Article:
Our strategy in the local market was having local partnerships. We proved that we could work alone and make money, but it’s good to complement the local market rather than compete with it.
After 2014, we saw a big change in the government’s approach: Huge infrastructure spending with hundreds of projects were brought on the table. The size of business is beyond the contracting market’s capacity. We had to step in and share risks with our local partners in national projects. We were geared towards making this huge difference, and we are proud of our achievements on the ground in New Alamein City.
We fully understand that the Egyptian government and President Sisi are committed to upgrading the country’s infrastructure together with the local construction companies’ capabilities.
It’s impressive to see the Egyptian companies taking the lead in many mega-projects that they never did before. It is quite interesting to see how the market is upgrading.
Being originally an Arab company with a long-term presence in Egypt, we are open and extending a hand as much as we can for regional partnerships.

Being engaged in the upstream, midstream and downstream, how is CCC taking advantage of the boom in Egyptian oil and gas projects?
We are purely contractors. We have EPC references in some specific areas, but we are C-contractors, meaning we do all the construction. We have experience in some specific EPC projects, but we are positioned as a C-player with huge capacity when it comes to oil and gas. We have been engaged in delivering LNG facilities around the world. We have worked with everyone – Bechtel, ExxonMobil, Chiyoda, JGC, Saipem and the like.
When it comes to Egypt, we have seen a kind of protective approach and preferential treatment given to the government-owned companies, but we are quite confident of our ability to compete in the rightly sized project.
Competition is always good and it raises standards. We have excellent relationships and are open to crafting successful partnerships.

What is needed to be able to achieve these partnerships?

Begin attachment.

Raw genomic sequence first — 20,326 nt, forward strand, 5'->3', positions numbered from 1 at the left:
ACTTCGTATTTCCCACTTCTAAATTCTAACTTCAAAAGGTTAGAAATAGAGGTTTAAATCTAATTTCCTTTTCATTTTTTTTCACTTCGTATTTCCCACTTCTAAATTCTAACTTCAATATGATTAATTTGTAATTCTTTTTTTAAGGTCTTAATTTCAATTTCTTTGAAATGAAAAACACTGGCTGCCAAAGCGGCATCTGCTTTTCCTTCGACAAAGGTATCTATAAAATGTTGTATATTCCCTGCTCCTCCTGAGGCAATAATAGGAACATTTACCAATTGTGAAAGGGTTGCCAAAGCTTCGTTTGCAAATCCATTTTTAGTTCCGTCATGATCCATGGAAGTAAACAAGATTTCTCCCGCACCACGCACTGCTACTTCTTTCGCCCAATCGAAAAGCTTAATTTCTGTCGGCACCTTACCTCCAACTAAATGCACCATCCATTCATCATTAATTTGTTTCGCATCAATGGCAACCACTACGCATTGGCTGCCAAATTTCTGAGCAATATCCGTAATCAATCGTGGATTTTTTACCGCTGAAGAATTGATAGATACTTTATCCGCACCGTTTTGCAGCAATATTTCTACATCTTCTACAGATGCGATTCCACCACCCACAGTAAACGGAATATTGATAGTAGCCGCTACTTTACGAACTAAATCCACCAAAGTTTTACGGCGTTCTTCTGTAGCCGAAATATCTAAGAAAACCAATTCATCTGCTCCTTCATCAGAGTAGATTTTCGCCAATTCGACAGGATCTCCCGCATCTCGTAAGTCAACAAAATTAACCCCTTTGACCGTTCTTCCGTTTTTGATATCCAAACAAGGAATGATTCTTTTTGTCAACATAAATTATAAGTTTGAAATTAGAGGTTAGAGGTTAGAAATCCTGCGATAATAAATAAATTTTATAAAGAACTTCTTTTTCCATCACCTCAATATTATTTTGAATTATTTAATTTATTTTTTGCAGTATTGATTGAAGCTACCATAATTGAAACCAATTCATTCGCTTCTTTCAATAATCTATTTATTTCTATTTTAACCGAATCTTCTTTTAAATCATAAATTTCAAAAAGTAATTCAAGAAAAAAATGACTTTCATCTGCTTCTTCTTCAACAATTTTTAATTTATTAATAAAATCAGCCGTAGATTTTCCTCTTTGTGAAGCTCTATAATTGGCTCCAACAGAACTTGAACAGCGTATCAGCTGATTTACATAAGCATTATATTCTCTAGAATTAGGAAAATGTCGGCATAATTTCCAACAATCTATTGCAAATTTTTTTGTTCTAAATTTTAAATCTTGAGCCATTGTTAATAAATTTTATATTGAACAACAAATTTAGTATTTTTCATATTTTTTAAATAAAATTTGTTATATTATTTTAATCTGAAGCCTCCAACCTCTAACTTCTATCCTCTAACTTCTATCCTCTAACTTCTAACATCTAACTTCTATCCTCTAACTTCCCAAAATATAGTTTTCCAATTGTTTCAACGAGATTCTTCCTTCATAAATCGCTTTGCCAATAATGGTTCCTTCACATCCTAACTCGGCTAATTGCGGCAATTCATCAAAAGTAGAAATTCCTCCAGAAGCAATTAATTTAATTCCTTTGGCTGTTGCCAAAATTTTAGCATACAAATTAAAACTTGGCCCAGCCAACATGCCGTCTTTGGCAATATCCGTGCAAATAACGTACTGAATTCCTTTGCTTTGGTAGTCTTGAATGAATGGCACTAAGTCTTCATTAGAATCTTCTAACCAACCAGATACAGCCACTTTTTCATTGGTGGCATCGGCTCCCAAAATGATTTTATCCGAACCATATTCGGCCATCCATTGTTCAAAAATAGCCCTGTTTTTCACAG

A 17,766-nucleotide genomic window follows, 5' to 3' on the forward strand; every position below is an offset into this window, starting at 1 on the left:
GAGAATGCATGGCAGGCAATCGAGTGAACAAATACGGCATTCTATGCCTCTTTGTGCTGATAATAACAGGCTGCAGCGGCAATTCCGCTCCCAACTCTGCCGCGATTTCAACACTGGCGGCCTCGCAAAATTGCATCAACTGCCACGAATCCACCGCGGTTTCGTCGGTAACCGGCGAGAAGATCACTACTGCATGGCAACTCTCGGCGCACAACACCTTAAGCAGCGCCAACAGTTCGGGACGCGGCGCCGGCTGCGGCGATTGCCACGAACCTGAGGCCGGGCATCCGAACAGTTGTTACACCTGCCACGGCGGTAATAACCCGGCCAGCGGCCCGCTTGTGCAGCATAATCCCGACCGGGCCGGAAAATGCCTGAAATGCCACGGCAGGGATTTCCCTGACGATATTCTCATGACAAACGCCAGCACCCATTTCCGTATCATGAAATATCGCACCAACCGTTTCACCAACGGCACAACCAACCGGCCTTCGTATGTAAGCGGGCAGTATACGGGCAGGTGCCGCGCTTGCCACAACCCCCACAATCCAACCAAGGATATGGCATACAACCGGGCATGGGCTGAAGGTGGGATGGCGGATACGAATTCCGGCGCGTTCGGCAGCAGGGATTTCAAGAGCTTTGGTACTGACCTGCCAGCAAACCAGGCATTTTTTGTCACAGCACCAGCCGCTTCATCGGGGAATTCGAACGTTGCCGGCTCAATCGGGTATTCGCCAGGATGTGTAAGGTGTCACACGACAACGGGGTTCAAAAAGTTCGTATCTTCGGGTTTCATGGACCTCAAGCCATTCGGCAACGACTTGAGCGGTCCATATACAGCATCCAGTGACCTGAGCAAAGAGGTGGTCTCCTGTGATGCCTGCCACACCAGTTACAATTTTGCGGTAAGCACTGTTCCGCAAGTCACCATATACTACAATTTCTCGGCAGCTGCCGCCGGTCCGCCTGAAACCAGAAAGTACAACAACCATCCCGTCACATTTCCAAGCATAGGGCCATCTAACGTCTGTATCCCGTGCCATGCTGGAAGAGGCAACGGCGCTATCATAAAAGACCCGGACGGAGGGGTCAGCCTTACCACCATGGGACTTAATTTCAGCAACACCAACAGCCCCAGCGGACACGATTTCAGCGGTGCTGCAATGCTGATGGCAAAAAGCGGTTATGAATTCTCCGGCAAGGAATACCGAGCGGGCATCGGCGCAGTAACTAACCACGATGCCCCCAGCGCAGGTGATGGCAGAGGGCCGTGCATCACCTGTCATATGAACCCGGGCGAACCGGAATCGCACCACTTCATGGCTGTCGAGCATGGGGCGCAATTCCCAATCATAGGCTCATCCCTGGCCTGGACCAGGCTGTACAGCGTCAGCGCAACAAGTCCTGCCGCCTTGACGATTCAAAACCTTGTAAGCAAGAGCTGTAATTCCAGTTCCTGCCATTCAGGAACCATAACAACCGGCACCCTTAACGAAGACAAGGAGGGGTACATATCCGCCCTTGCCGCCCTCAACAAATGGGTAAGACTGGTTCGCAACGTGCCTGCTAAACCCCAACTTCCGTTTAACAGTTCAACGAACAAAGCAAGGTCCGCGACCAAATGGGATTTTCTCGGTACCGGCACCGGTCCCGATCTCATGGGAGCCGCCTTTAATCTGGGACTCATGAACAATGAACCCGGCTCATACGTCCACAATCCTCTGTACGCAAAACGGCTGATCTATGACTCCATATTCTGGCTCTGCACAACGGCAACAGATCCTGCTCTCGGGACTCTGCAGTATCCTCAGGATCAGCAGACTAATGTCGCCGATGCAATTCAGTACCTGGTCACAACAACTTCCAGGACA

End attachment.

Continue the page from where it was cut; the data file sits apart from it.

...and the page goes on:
Two things. Locals want business outside of Egypt, and we would like to expand business inside of Egypt. We need to identify specific projects outside of Egypt. That could be a good start, to identify new projects for which we can bid together. We need to keep all the communication channels open. We believe that large companies should always stay in continuous discussions, even about the market conditions.


What about private-sector or PPP projects?
We were trying to penetrate the oil and gas sector more and more, to the extent that we were approached by Carbon Holdings for the Tahrir Petrochemical Complex. We witnessed Qalaa Holdings’ achievement in the ERC project. When Qalaa Holdings was shaping this transaction, they were driven by a deep understanding of the energy crisis in Egypt.
It is a PPP model as per the typical definition, even though it’s not under the PPP legal framework in Egypt. It’s an excellent model. The private sector came on board with the proper solutions, the proper ideas, and was able to reach financial closure for a project that stands at USD 4.5 billion with non-recourse project finance. It is the same for the Tahrir Petrochemical Complex: We are talking about investment value exceeding USD 10 billion, and a much bigger scope. It’s not an easy ride but we are confident in the capabilities of Carbon Holdings.